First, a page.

Jack Uldrich
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Jack Uldrich’s “Friday Future 5:” September 24, 2021

Posted in Future, Future 15, Futurist, Think

Think: The world continues to change fast. This week, in Dallas, robots are now taking over restaurant jobs because owners can’t find enough workers. Meanwhile, in Africa, Alphabet is testing a super high-speed wireless broadband technology capable of beaming 700 terabits of data. As they say, “You ain’t seen nothing yet.”

Think Bigger: Kelekona is developing an electric vertical takeoff and landing (eVTOL) vehicle capable of transporting 40 people at once. This is significant because it could make short flights — such as Los Angeles to San Francisco; New York to Washington, D.C.; Paris to London, etc–faster and more affordable. (I continue to believe that electric aircraft will transform regional transportation habits in a profound way.)

Think Bold: The promise of fusion power always seems to be ten years away. Last week, however, a single laser shot sparked a fusion explosion that produced eight times more energy than had ever been produced. This development puts “ignition”–a term used to denote when a fusion reactor produces more energy than it requires to produce that reaction–tantalizingly close to reality. There are still significant obstacles to be overcome but expect to be hearing more about the promise and potential of fusion energy in the near future.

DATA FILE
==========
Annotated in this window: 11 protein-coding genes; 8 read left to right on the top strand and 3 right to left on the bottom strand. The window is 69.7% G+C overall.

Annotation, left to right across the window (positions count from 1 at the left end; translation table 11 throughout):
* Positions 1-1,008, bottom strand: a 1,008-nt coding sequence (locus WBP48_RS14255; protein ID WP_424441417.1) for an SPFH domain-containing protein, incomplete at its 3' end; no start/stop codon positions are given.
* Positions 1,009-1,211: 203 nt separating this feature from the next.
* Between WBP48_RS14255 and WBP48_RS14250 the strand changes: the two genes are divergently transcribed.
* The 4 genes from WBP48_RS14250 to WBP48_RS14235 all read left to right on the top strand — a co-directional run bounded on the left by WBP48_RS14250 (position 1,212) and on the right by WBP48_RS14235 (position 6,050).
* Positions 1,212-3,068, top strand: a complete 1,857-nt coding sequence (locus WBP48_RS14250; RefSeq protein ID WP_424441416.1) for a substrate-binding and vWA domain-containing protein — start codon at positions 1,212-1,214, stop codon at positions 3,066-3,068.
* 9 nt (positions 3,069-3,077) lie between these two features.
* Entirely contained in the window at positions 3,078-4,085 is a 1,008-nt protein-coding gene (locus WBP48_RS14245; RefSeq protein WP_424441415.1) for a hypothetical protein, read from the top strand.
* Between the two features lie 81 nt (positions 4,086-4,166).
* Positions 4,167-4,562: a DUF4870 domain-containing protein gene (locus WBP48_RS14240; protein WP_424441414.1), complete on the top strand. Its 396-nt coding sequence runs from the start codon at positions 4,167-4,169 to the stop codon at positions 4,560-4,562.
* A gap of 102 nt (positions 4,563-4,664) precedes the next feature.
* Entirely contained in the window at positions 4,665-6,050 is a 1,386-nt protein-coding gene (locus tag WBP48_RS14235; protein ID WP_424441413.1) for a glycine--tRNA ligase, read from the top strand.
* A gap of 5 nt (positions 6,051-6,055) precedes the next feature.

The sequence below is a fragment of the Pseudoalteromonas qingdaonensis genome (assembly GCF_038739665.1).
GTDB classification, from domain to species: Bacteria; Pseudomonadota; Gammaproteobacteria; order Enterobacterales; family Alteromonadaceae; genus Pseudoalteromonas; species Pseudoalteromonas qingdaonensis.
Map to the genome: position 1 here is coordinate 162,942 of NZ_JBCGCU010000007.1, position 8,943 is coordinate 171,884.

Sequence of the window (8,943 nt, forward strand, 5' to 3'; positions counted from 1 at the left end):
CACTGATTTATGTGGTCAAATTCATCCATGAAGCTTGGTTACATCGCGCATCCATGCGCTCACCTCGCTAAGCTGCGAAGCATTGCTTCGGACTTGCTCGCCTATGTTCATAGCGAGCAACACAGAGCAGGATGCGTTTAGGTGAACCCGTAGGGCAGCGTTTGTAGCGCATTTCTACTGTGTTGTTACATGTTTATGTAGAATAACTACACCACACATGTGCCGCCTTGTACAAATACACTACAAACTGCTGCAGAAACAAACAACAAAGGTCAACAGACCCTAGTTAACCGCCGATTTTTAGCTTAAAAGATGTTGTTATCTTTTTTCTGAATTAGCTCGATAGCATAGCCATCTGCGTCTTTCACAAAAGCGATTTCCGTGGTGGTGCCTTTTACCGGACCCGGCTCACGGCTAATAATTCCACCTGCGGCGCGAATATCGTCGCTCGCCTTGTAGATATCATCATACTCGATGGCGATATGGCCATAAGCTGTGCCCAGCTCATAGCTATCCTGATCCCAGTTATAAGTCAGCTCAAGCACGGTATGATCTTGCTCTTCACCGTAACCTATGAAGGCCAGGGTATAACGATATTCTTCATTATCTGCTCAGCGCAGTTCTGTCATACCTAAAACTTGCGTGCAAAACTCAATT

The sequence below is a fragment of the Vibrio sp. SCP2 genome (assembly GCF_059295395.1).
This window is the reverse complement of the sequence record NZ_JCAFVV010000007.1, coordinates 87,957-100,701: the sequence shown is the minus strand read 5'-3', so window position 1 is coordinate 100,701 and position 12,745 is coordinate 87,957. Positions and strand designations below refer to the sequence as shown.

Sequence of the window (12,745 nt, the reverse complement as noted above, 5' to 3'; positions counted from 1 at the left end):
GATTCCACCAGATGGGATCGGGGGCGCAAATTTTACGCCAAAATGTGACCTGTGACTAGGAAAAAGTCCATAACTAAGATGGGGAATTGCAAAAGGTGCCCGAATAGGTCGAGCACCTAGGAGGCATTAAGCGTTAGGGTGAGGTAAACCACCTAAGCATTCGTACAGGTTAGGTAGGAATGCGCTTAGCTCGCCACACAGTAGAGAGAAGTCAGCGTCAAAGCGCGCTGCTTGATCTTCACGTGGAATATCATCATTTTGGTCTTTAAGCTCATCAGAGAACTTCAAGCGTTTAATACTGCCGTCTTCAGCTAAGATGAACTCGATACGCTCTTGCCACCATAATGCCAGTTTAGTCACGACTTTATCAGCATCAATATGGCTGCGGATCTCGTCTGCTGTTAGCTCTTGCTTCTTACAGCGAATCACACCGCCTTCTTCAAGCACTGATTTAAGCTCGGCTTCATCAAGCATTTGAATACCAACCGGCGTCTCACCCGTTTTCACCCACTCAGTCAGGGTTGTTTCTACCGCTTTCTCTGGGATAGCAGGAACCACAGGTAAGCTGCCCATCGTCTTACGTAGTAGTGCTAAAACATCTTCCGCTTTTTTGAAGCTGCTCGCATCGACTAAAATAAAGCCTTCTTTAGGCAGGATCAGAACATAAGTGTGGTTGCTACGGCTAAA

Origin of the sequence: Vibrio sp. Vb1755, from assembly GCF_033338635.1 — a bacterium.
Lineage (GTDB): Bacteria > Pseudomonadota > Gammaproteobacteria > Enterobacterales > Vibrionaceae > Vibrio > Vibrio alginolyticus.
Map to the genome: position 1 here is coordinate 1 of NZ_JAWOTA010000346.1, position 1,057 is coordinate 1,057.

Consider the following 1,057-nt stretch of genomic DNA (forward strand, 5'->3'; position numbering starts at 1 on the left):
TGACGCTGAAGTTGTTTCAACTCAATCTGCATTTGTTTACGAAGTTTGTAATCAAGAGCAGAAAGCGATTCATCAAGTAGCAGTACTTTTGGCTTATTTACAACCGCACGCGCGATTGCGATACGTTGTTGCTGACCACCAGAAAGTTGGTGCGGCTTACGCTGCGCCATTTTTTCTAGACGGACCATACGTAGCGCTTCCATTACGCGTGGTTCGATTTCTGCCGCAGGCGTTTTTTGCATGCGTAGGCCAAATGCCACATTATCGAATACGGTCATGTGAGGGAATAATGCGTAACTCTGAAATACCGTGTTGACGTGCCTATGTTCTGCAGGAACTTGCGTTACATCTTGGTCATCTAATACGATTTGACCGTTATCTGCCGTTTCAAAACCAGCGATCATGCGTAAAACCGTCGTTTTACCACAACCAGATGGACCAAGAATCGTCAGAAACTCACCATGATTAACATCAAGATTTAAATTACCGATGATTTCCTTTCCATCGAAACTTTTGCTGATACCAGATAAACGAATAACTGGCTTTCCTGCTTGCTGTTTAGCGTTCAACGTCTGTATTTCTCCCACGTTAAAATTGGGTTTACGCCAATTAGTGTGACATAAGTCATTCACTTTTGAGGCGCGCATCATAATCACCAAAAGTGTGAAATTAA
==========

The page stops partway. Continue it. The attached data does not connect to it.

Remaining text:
Think the Unthinkable:  I will be the first to admit I don’t know much about space, but two weeks ago you may recall I shared an article about  the possible catastrophic effects of a solar storm. This week, I learned that U.S. generals are planning for a space war they see as all but inevitable. I don’t like thinking about this stuff any more than the rest of you, yet we must prepare not just for the world that we want but for the world as it is.

Think Harder: Africa is expected to be able to vaccinate only 17 percent of its population by year-end. In addition to the obvious humanitarian crisis this portends, it is potentially awful news for the rest of the world because it could make Africa a breeding ground for new COVID variants. These new variants, in turn, “could send the whole world back to square one.” (Whether you like it or not, the world is highly interconnected and it is imperative that we all think more about our “interconnectedness.”)

Afterthought: “In medical school, they spend days teaching people to operate on lungs, and no time at all helping young doctors learn how to get their patients to stop smoking and get vaccinated. The technologists forget about the human issues.”–Seth Godin

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